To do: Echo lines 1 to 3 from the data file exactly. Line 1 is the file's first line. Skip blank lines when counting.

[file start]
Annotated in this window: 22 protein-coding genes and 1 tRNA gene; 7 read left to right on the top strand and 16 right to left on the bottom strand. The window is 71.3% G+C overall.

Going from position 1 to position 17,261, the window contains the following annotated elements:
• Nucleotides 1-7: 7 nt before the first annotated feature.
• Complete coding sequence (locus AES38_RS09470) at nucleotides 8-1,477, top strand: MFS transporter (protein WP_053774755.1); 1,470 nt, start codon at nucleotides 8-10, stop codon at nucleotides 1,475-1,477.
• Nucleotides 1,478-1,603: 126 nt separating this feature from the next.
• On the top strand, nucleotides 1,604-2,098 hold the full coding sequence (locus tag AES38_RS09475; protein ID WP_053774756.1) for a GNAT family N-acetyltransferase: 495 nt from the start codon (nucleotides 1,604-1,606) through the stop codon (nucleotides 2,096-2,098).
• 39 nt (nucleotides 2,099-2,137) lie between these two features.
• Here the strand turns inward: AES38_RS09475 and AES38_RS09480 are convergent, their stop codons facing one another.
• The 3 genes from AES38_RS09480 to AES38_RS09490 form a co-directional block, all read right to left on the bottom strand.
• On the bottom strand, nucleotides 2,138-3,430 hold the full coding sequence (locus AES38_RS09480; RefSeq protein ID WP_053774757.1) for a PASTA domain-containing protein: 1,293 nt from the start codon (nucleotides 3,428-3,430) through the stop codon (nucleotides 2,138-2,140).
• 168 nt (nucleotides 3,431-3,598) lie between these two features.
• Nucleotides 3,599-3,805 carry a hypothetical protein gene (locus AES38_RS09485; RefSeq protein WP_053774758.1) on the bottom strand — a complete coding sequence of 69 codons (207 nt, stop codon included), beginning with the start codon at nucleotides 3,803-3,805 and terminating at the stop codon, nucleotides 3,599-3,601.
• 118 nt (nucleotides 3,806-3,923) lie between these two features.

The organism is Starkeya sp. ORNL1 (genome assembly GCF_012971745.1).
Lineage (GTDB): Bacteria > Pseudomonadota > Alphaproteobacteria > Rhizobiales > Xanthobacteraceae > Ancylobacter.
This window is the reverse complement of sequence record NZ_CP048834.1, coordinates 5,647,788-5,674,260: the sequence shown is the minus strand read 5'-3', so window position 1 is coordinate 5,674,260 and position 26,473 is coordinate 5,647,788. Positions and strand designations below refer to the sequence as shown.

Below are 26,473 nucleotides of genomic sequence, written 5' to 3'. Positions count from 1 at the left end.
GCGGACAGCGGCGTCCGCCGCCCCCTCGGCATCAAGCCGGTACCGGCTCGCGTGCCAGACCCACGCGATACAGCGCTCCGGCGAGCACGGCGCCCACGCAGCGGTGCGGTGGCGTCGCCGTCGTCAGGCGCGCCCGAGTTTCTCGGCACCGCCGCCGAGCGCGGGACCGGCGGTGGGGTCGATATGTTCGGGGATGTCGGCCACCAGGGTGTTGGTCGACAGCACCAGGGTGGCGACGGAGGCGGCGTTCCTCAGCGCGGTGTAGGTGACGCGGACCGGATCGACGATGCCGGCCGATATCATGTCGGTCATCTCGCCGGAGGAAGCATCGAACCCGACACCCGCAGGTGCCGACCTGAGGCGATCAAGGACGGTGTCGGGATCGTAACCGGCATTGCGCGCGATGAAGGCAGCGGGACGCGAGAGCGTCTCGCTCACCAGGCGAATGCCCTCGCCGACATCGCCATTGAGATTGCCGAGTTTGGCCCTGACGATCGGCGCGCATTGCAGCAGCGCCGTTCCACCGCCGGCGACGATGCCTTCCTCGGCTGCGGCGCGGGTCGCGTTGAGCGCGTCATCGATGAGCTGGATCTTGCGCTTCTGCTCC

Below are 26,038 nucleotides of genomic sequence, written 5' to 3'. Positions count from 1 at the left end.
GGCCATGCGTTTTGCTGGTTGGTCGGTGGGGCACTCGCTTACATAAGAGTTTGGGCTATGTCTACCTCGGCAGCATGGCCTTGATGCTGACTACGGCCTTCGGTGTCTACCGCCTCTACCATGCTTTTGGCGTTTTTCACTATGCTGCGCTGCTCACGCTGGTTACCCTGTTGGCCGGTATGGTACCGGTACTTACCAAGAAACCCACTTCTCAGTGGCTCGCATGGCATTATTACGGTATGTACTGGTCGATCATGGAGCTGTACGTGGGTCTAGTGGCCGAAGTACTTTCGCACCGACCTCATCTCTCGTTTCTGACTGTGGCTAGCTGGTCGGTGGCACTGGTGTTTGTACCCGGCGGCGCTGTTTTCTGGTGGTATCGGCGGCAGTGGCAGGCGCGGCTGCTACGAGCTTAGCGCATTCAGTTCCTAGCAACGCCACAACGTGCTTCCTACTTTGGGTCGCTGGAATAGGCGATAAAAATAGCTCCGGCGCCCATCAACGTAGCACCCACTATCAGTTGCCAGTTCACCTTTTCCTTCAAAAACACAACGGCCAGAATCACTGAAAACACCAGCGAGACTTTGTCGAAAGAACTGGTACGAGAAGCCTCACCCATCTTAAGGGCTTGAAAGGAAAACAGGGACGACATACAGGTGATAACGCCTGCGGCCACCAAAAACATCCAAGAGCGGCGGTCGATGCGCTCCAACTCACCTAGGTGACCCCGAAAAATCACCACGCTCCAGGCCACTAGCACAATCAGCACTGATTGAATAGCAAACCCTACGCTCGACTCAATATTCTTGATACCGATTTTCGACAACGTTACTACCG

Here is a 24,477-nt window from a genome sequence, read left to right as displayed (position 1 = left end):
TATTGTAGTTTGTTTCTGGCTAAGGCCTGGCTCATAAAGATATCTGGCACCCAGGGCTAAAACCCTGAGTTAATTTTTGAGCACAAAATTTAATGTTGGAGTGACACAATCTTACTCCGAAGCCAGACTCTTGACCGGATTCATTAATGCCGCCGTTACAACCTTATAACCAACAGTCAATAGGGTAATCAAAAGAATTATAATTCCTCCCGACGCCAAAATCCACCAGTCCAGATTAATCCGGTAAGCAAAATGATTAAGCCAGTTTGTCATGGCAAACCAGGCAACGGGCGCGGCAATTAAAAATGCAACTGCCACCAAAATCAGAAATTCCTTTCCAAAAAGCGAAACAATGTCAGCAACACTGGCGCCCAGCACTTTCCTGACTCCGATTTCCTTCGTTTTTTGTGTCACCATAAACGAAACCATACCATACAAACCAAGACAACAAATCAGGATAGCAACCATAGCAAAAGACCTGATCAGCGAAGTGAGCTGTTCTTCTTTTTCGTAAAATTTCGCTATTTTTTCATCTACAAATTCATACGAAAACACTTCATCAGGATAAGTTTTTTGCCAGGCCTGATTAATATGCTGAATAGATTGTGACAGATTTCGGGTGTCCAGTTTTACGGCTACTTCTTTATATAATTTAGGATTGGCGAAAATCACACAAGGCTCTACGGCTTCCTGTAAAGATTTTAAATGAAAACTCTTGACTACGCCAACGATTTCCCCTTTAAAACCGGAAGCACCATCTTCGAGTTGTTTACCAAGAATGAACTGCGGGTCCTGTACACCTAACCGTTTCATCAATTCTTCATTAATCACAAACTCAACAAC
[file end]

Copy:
Annotated in this window: 22 protein-coding genes and 1 tRNA gene; 7 read left to right on the top strand and 16 right to left on the bottom strand. The window is 71.3% G+C overall.

Going from position 1 to position 17,261, the window contains the following annotated elements:
• Nucleotides 1-7: 7 nt before the first annotated feature.